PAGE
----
Pa. Gov. Targets Education To Close Budget Gap
RENEE MONTAGNE, host:
Pennsylvania's new Republican Governor Tom Corbett wants to slash state support for 18 colleges and universities in half. Scott Detrow of member station WITF in Harrisburg says it's part of an effort to close a $4 billion deficit without raising taxes.
SCOTT DETROW: Governor Corbett delivered a simple message during his March 8th budget address: Pennsylvania is out of cash.
Governor TOM CORBETT (Republican, Pennsylvania): This budget sorts the must-haves from the nice-to-haves. Some of the cuts were expenditures in the thousands. Some ran into the millions.
DETROW: About half of Corbett's savings would come from lopping $534 million out of funding for 18 colleges and universities. Impacted institutions include big names like Penn State, Pitt and Temple, but also Pennsylvania's 14 smaller State System of Higher Education schools.
Penn State's president, Graham Spanier, says the reduction would lead to tuition hikes, cancelled courses and mass layoffs throughout Penn State's colleges.
Mr. GRAHAM SPANIER (President, Pennsylvania State University): In agriculture alone, we are talking about 440 employees that we would have to lay off under the current budget scenario that is out there. These are not made up numbers. These are not numbers designed to shock people. These are actual projections.
DETROW: Spanier says Penn State might even close down satellite campuses. Reduced funds would have a greater impact at the smaller state system schools, which rely on state money for about 20 percent of their total budgets. Roger Bruszewski, a vice president at Millersville University outside Lancaster, worries his school would have to eliminate critical courses.
Mr. ROGER BRUSZEWSKI (Vice President, Millersville University): I don't see any way that we're going to be able to offer the number and the magnitude of courses and the variety that we've been in the past. Less course availability means students have to take a longer time to get the courses that they need to graduate.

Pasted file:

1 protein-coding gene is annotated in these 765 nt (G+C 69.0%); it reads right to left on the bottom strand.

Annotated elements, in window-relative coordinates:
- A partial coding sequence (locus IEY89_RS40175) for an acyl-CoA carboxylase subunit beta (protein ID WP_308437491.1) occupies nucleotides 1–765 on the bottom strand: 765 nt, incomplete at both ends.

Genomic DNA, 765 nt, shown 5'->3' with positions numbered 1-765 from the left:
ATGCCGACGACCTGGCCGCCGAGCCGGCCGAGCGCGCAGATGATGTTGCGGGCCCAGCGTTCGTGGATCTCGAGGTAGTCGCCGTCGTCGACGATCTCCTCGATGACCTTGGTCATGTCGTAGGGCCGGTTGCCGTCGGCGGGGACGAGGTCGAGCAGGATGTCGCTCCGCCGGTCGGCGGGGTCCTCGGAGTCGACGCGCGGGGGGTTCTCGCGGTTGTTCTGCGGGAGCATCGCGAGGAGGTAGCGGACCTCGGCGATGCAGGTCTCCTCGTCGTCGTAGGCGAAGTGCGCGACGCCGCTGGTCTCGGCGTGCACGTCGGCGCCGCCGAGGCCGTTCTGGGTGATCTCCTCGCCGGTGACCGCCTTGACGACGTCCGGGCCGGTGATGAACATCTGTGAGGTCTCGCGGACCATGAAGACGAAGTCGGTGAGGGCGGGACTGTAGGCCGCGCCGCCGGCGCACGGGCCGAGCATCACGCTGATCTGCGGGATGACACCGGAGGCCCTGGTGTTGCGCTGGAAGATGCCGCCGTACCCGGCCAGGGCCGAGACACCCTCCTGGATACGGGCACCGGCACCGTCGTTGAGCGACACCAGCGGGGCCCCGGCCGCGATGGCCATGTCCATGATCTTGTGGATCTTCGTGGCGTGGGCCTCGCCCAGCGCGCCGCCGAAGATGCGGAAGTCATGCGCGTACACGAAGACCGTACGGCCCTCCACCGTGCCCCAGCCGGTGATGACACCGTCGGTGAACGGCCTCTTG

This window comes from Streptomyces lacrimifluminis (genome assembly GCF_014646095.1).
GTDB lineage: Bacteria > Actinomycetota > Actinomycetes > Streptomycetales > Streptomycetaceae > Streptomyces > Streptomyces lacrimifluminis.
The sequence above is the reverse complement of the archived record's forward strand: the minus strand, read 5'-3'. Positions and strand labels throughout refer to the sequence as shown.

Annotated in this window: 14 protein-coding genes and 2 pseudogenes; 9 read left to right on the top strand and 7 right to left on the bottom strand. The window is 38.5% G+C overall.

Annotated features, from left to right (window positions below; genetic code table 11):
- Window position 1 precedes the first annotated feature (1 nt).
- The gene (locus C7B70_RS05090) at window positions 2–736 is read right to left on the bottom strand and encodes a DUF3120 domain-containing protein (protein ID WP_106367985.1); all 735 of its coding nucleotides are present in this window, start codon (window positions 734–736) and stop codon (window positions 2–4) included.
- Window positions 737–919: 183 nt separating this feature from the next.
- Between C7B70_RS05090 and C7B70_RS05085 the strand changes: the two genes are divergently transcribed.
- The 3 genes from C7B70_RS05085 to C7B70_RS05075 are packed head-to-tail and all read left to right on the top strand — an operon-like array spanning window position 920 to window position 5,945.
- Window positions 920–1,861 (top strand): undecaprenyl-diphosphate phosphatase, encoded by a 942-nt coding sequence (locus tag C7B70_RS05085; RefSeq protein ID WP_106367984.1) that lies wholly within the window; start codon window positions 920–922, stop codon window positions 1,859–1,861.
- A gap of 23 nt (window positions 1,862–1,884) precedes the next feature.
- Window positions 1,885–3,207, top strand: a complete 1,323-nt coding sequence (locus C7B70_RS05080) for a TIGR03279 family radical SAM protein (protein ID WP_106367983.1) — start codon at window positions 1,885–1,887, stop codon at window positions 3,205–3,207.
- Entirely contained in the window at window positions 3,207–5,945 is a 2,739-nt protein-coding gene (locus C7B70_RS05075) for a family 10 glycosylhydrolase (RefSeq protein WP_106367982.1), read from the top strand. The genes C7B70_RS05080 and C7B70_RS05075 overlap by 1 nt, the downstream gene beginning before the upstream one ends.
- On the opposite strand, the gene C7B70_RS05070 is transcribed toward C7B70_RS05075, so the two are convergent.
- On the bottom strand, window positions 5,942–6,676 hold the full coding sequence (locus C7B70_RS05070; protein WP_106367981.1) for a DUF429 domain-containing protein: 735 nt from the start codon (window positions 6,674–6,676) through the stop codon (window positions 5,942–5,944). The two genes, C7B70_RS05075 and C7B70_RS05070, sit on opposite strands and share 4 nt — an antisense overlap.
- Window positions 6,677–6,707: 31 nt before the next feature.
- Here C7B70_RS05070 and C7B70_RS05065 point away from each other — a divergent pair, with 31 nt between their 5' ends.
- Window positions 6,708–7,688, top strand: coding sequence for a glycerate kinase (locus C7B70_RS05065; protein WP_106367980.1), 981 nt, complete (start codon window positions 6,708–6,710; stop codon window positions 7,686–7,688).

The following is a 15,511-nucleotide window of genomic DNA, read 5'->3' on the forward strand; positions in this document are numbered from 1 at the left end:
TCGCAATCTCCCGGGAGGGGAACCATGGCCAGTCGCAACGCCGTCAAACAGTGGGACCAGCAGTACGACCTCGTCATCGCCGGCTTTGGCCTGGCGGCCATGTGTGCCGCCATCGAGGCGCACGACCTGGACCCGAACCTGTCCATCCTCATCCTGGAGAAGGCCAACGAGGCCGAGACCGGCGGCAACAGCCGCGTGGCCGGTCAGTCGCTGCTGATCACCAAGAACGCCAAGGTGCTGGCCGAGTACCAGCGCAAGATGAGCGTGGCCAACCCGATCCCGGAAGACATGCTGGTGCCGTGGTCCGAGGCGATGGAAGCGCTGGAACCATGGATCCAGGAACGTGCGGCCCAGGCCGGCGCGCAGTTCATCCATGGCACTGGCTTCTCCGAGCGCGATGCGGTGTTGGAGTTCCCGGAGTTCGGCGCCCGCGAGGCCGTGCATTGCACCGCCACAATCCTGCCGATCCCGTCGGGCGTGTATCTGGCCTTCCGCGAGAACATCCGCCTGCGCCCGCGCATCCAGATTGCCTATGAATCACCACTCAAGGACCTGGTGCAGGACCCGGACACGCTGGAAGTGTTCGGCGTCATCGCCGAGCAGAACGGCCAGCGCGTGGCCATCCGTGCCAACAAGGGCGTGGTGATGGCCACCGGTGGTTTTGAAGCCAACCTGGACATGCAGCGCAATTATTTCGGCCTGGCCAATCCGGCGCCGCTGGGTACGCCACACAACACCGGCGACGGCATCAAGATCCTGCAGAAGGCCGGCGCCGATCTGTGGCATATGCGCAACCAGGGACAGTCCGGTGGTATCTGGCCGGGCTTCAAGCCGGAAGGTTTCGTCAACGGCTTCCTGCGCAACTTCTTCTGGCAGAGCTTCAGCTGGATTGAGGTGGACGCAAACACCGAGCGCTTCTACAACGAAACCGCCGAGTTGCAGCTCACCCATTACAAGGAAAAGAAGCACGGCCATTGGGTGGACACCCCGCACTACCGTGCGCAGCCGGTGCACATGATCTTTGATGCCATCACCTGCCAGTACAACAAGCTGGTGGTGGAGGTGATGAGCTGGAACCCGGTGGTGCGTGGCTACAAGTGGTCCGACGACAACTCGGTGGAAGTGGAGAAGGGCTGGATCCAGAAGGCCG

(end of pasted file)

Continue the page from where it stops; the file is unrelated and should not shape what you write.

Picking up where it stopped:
DETROW: Corbett has accused Penn State's Spanier of bluffing - exaggerating the cuts' impact to gain support. When his administration pushes back against the universities, it uses that four-year graduation rate as ammunition, pointing out the fact more students are taking five or six years to graduate. Just 35 percent of Millersville students graduate within four years. At Penn State's main campus, the figure is 62 percent.
Corbett's budget secretary, Charles Zogby, says it's evidence the schools are misspending tax dollars, as well as their ever-increasing tuition income.
Mr. CHARLES ZOGBY (Pennsylvania Budget Secretary): Again, I go back to results and performance, what we get for our state dollars. And I think it's very difficult, when you put the money into the institutions, to see exactly what it is that we're getting.
DETROW: College administrators say students are taking longer to graduate because they're working their way through school. Aaron Slagle is in that boat. Sitting on a picnic table near Millersville's football field, the junior philosophy major says he schedules courses around his job.
Mr. AARON SLAGLE (Student, Millersville University): I know some students don't work, but I have to work to be in school. I can't afford it.
DETROW: Slagle's a junior and on track to graduate in four years. He doesn't want to stay in school any longer, but he's worried he might be forced to, if the cuts lead to fewer courses at Millersville.
Mr. SLAGLE: I have plans. I don't plan on being in school I didn't plan on being in school after next year. But it looks like it's a possibility now.
DETROW: Republicans control both the Pennsylvania House and Senate, but while GOP leaders are embracing Corbett's overall budget plan, most are hesitant to publically support the higher education cuts. A new poll shows 67 percent of voters are against slashing funding for colleges and universities. Lawmakers are aiming for a May or June vote on the budget.
For NPR News, I'm Scott Detrow in Harrisburg, Pennsylvania.
NPR transcripts are created on a rush deadline by a contractor for NPR, and accuracy and availability may vary. This text may not be in its final form and may be updated or revised in the future. Please be aware that the authoritative record of NPR’s programming is the audio.